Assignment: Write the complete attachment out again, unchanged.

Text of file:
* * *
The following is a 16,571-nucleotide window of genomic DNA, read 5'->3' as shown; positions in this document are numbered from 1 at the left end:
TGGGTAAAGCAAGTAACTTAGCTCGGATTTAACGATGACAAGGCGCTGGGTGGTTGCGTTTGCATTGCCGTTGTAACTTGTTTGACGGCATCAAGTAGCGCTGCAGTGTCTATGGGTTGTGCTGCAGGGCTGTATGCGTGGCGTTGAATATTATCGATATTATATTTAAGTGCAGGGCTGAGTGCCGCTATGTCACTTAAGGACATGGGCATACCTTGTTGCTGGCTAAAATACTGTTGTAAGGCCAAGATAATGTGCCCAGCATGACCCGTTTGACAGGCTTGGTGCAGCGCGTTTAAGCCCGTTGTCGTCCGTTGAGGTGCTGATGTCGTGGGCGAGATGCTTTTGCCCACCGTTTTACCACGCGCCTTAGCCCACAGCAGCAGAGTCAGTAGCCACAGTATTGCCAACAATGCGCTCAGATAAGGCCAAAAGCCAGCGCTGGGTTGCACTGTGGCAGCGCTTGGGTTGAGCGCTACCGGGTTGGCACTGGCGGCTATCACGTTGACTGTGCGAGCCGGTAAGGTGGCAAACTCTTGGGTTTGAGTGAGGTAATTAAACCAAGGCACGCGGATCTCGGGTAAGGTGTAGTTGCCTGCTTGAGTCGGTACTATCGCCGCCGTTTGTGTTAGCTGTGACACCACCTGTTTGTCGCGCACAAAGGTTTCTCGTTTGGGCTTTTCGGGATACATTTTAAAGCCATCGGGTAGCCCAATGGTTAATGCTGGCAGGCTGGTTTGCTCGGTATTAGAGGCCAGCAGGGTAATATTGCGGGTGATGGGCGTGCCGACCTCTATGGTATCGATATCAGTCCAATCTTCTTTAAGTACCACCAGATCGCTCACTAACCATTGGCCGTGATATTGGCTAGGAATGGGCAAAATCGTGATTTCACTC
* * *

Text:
The following is a 16,571-nucleotide window of genomic DNA, read 5'->3' as shown; positions in this document are numbered from 1 at the left end:
TGGGTAAAGCAAGTAACTTAGCTCGGATTTAACGATGACAAGGCGCTGGGTGGTTGCGTTTGCATTGCCGTTGTAACTTGTTTGACGGCATCAAGTAGCGCTGCAGTGTCTATGGGTTGTGCTGCAGGGCTGTATGCGTGGCGTTGAATATTATCGATATTATATTTAAGTGCAGGGCTGAGTGCCGCTATGTCACTTAAGGACATGGGCATACCTTGTTGCTGGCTAAAATACTGTTGTAAGGCCAAGATAATGTGCCCAGCATGACCCGTTTGACAGGCTTGGTGCAGCGCGTTTAAGCCCGTTGTCGTCCGTTGAGGTGCTGATGTCGTGGGCGAGATGCTTTTGCCCACCGTTTTACCACGCGCCTTAGCCCACAGCAGCAGAGTCAGTAGCCACAGTATTGCCAACAATGCGCTCAGATAAGGCCAAAAGCCAGCGCTGGGTTGCACTGTGGCAGCGCTTGGGTTGAGCGCTACCGGGTTGGCACTGGCGGCTATCACGTTGACTGTGCGAGCCGGTAAGGTGGCAAACTCTTGGGTTTGAGTGAGGTAATTAAACCAAGGCACGCGGATCTCGGGTAAGGTGTAGTTGCCTGCTTGAGTCGGTACTATCGCCGCCGTTTGTGTTAGCTGTGACACCACCTGTTTGTCGCGCACAAAGGTTTCTCGTTTGGGCTTTTCGGGATACATTTTAAAGCCATCGGGTAGCCCAATGGTTAATGCTGGCAGGCTGGTTTGCTCGGTATTAGAGGCCAGCAGGGTAATATTGCGGGTGATGGGCGTGCCGACCTCTATGGTATCGATATCAGTCCAATCTTCTTTAAGTACCACCAGATCGCTCACTAACCATTGGCCGTGATATTGGCTAGGAATGGGCAAAATCGTGATTTCACTC